HIV in the Black Community: 5 Facts

Each year, National Black HIV/AIDS Awareness Day is observed on February 7. It is used to bring awareness to HIV in the Black Community and the continued devastating impacts that hinder the U.S. HIV response.

Below are five facts about the impact of HIV in the Black community, provided by amfAR, The Foundation for AIDS Research:

  1. Black Americans accounted for 42% of new HIV diagnoses in 2019, despite representing only 13% of the U.S. population. Black Americans are at higher risk of HIV exposure. While prevention efforts have helped reduce the annual number of new HIV diagnoses among African Americans over the last decade, progress has not been uniform across the entire U.S. Black community.
  2. Black gay and bisexual men account for approximately 1 in 4 new HIV diagnoses in the U.S. Black gay and bisexual men are at highest risk for HIV among African Americans, particularly those aged 13 to 34 who account for 3 in 4 diagnoses among Black Americans. Black gay and bisexual men face many challenges placing them at higher risk for HIV, including delays in access to care, lower percentages of viral suppression, and socioeconomic factors such as higher poverty rates and stigma.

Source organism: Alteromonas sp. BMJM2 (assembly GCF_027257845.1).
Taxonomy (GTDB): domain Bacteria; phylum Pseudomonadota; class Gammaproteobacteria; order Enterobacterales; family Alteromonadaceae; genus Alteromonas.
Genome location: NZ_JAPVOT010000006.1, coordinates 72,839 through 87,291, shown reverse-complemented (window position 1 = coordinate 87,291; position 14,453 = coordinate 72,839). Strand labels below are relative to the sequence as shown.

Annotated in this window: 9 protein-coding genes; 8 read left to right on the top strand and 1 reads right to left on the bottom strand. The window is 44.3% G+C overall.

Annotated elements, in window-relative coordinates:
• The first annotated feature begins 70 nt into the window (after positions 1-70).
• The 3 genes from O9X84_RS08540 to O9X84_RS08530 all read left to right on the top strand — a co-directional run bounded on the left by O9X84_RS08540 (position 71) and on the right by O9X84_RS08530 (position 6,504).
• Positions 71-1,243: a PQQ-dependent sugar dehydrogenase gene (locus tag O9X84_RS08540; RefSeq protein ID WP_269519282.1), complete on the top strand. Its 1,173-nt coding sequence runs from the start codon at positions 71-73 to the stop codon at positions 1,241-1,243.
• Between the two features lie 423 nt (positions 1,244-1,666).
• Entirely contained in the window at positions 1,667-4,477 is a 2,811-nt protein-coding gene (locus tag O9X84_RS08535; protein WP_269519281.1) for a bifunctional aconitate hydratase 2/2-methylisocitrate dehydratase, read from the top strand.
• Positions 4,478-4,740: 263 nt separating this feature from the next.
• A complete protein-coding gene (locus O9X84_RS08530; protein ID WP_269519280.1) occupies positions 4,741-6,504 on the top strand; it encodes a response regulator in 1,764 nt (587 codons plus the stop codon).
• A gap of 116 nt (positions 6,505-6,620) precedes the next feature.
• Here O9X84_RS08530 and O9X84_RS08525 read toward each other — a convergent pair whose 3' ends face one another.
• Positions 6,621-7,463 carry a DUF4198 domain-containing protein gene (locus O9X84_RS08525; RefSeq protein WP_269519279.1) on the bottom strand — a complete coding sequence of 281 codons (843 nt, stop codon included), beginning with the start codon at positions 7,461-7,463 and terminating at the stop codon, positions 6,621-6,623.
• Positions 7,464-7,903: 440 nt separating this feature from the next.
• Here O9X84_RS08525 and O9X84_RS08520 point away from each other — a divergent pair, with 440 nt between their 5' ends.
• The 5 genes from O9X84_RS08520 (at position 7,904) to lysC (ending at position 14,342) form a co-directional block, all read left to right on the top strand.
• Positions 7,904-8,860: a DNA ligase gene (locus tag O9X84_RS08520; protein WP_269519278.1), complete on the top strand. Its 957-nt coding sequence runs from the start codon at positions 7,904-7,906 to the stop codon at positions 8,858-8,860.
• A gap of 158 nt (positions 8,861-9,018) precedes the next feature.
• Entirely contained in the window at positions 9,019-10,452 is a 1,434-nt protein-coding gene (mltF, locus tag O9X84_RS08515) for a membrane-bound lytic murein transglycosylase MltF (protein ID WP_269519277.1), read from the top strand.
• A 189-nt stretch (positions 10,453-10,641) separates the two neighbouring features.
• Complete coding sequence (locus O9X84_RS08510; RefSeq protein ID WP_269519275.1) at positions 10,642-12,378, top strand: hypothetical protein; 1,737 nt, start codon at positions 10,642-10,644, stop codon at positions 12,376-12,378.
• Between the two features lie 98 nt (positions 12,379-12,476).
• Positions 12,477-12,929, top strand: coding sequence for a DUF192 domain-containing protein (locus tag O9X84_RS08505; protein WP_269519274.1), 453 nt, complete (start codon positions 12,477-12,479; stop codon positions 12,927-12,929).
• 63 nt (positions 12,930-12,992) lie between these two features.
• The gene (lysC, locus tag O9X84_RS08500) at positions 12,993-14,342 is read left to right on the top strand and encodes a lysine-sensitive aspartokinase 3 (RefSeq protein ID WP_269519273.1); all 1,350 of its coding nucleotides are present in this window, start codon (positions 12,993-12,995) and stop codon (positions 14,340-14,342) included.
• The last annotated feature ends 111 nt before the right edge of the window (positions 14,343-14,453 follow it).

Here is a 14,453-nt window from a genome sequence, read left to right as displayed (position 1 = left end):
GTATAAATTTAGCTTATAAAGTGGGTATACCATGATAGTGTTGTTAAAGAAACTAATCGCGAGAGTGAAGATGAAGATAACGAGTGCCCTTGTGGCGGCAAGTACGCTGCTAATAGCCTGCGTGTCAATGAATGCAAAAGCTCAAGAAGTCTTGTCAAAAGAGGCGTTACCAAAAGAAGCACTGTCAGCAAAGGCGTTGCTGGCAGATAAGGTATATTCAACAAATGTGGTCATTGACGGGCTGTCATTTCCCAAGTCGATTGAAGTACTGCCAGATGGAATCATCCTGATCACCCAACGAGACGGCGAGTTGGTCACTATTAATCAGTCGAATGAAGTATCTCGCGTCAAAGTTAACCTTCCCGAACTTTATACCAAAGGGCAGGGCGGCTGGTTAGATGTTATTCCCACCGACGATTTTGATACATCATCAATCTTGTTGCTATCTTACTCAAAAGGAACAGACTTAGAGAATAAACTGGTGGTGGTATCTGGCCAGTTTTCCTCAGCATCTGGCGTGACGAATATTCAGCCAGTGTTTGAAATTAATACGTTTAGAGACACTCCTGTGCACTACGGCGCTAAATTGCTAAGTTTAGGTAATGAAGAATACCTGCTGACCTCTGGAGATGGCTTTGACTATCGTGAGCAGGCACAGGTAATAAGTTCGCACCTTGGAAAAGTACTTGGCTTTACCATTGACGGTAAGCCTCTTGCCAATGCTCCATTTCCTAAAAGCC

3. About 1 in 7 Black Americans living with HIV do not know they are infected.  Late diagnosis of HIV infection is common in African-American communities and results in missed opportunities to get early medical care and prevent transmission to others.
  4. Black transgender women are more likely to be diagnosed with HIV than transgender women of other races/ethnicities. Black trans women account for nearly one half of new HIV diagnoses among trans women; Latinx trans women account for about 1 in 3, and white trans women less than 1 in 10.
  5. Rates of HIV among Black women in the U.S. have declined. The number of new HIV diagnoses among Black women fell 10% from 2014 to 2018. Despite these gains, new HIV diagnoses among Black women are still high compared to women of other races/ethnicities. More than half of new HIV diagnoses for women continue to be among Black women.

For more information about HIV/AIDS and African Americans, read this CDC page.

The opinions expressed are solely those of the author and do not necessarily reflect the views of A Second Chance, Inc.

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